This process helps in mitigating the propagation of biases. Moreover, the transparency inherent in RAG's retrieval mechanism allows users to trace the origin of the information used in generating responses, adding a layer of explainability and fostering trust.

By leveraging RAG, developers can create GenAI systems that provide more accurate, informative and contextually-relevant outputs, significantly enhancing the user experience and the utility of AI applications in various domains.

RAG is one of the simplest ways to build context and trust into GenAI outputs, with some RAG tools offering a drag-and-drop solution with guardrails in place to support LLMOps, for generative AI you can have confidence in.

There are a number of data quality issues to be considered in RAG models:

Data integrity: RAG models depend critically on the quality of their input data. If the data is incorrect or outdated, the models can generate misleading outputs. Ensuring data integrity is fundamental; it involves verifying that data is accurate, complete and updated to reflect the latest information.

Challenges in data management: Managing data for GenAI involves navigating several challenges, such as ensuring the data remains relevant over time and is representative of diverse scenarios. This is complicated by the vast amount of data and its varied formats, requiring sophisticated methods for validation and curation. Effective data management must account for these dynamics, ensuring data is high-quality and aligned with the specific needs of GenAI technologies.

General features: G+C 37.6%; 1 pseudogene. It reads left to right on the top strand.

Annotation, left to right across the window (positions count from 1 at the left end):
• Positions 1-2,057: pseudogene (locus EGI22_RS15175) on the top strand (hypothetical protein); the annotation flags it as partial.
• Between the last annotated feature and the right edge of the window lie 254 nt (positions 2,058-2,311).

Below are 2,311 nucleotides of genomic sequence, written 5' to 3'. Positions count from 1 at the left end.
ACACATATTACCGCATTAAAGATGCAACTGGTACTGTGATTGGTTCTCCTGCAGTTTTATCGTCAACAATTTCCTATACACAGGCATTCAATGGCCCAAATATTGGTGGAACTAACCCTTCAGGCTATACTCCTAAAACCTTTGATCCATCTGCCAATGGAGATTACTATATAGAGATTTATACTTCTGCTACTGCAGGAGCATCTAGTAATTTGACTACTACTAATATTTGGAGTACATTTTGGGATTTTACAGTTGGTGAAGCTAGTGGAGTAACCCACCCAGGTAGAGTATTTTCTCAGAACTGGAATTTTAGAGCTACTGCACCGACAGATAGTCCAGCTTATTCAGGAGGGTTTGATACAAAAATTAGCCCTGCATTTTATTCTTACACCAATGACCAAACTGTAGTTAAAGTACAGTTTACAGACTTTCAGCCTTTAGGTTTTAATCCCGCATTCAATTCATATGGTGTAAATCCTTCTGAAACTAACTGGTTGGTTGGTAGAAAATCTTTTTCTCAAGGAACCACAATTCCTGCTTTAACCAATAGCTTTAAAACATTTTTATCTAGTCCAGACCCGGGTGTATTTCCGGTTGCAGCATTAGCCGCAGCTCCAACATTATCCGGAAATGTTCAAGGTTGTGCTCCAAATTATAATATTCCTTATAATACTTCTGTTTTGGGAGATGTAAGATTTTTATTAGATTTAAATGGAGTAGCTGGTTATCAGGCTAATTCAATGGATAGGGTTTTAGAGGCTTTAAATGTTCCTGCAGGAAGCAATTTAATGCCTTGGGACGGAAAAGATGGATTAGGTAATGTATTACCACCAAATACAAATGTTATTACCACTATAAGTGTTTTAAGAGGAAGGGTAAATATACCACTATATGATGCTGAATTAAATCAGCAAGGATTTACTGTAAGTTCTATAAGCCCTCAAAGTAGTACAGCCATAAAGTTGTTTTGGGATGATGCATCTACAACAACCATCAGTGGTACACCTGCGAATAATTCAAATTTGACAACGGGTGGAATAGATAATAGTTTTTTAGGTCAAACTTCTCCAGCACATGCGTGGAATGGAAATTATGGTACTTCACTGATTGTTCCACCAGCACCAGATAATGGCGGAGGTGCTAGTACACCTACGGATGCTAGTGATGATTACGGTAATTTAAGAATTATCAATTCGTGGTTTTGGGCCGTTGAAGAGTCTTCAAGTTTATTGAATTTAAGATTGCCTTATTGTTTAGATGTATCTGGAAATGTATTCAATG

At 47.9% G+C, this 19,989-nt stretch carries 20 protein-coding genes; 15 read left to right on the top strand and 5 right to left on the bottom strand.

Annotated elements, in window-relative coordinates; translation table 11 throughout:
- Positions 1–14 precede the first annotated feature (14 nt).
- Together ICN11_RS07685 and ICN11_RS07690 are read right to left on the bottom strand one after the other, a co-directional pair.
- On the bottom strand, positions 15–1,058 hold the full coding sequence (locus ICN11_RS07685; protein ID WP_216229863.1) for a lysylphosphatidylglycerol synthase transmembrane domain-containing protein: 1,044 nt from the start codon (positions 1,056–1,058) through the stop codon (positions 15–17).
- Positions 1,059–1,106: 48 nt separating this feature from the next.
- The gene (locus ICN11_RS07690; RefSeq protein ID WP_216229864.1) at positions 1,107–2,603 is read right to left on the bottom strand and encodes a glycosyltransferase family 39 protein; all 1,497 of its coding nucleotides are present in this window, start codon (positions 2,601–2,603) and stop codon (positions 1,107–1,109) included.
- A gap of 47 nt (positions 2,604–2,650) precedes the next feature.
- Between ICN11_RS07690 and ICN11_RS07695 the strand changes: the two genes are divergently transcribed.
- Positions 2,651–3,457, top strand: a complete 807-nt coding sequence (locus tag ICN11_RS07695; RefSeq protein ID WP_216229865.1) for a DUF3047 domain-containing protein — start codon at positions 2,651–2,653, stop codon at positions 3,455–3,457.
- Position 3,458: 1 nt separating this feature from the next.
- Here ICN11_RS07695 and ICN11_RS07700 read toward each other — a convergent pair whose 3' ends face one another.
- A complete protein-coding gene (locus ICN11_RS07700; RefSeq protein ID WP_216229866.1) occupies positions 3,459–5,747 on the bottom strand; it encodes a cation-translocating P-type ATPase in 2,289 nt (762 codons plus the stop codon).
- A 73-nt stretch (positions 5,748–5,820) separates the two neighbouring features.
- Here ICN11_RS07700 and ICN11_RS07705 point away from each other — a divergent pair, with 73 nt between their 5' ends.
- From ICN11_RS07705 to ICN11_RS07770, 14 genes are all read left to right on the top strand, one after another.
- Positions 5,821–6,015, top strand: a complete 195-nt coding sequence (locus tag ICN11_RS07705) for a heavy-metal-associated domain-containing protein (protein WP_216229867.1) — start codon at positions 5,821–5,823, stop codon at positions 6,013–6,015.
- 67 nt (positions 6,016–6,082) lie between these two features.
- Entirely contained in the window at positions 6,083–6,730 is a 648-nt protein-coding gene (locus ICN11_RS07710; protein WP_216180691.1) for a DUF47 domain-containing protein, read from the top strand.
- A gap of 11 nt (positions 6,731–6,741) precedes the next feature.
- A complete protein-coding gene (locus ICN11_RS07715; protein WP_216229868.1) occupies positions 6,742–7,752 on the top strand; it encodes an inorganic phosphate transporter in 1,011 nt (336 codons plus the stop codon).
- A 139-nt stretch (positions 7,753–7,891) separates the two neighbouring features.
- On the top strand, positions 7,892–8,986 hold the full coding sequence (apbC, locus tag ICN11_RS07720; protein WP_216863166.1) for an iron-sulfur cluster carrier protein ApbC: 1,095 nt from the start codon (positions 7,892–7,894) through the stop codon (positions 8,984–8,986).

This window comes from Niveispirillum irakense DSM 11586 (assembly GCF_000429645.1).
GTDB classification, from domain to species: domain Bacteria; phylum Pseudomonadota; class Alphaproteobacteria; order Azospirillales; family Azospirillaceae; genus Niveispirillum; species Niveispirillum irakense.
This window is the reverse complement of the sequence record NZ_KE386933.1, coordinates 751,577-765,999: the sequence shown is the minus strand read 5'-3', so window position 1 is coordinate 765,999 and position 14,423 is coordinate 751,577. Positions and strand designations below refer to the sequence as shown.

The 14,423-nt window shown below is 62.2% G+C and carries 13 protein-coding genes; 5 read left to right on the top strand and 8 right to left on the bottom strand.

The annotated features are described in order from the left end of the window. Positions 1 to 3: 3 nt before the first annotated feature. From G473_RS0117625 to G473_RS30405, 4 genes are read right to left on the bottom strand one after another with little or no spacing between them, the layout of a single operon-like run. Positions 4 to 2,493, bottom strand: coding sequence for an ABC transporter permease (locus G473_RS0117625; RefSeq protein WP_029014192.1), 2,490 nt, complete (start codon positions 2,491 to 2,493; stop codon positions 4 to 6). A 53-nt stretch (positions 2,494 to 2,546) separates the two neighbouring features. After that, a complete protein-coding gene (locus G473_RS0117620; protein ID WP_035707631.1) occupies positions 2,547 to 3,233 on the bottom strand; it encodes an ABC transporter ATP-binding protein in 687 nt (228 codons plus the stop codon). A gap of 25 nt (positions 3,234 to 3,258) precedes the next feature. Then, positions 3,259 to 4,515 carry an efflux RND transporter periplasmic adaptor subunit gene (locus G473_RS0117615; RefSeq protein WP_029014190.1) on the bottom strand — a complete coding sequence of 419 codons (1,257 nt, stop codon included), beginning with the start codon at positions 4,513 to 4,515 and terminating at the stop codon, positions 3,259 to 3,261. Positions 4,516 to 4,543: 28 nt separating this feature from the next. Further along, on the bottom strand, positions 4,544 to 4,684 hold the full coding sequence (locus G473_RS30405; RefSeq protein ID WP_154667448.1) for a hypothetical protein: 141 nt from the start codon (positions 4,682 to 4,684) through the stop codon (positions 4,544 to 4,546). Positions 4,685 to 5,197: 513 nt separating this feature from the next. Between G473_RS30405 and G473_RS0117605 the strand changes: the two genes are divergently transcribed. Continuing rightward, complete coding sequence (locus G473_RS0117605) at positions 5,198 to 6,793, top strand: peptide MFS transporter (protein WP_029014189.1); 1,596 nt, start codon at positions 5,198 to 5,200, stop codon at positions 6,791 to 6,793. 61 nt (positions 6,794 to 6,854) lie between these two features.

Data governance: Data governance for GenAI transcends traditional boundaries, encompassing not only quality and privacy but also ethical considerations. Establishing a comprehensive governance framework is crucial, defining clear policies around data usage, access and security.

Data availability: The scope and depth of data accessible to GenAI models directly influence their effectiveness. Limited datasets can restrict the models' understanding and creativity, underscoring the importance of building extensive, high-quality data repositories from where the model can get context. This impacts data gathering and biases.

Data stewardship: The evolution of data stewardship reflects the complex requirements of GenAI. Data stewards now need a deeper collaboration with technical teams, understanding GenAI's unique demands and ensuring the data ecosystem is robust. Their role is critical in bridging the gap between data management practices and the technological needs of GenAI applications.

Business implications: Prioritising data quality enhances decision-making and fosters innovation, providing a competitive-edge. It enables businesses to leverage GenAI for deeper insights and more creative solutions, translating into tangible benefits, such as improved efficiency, customer satisfaction and market position.

Future directions: The continuous advancement of GenAI necessitates equally progressive approaches to data quality management. This includes leveraging AI itself to assist in data curation and validation, as well as developing industry-specific standards for data quality tailored to the needs of GenAI applications.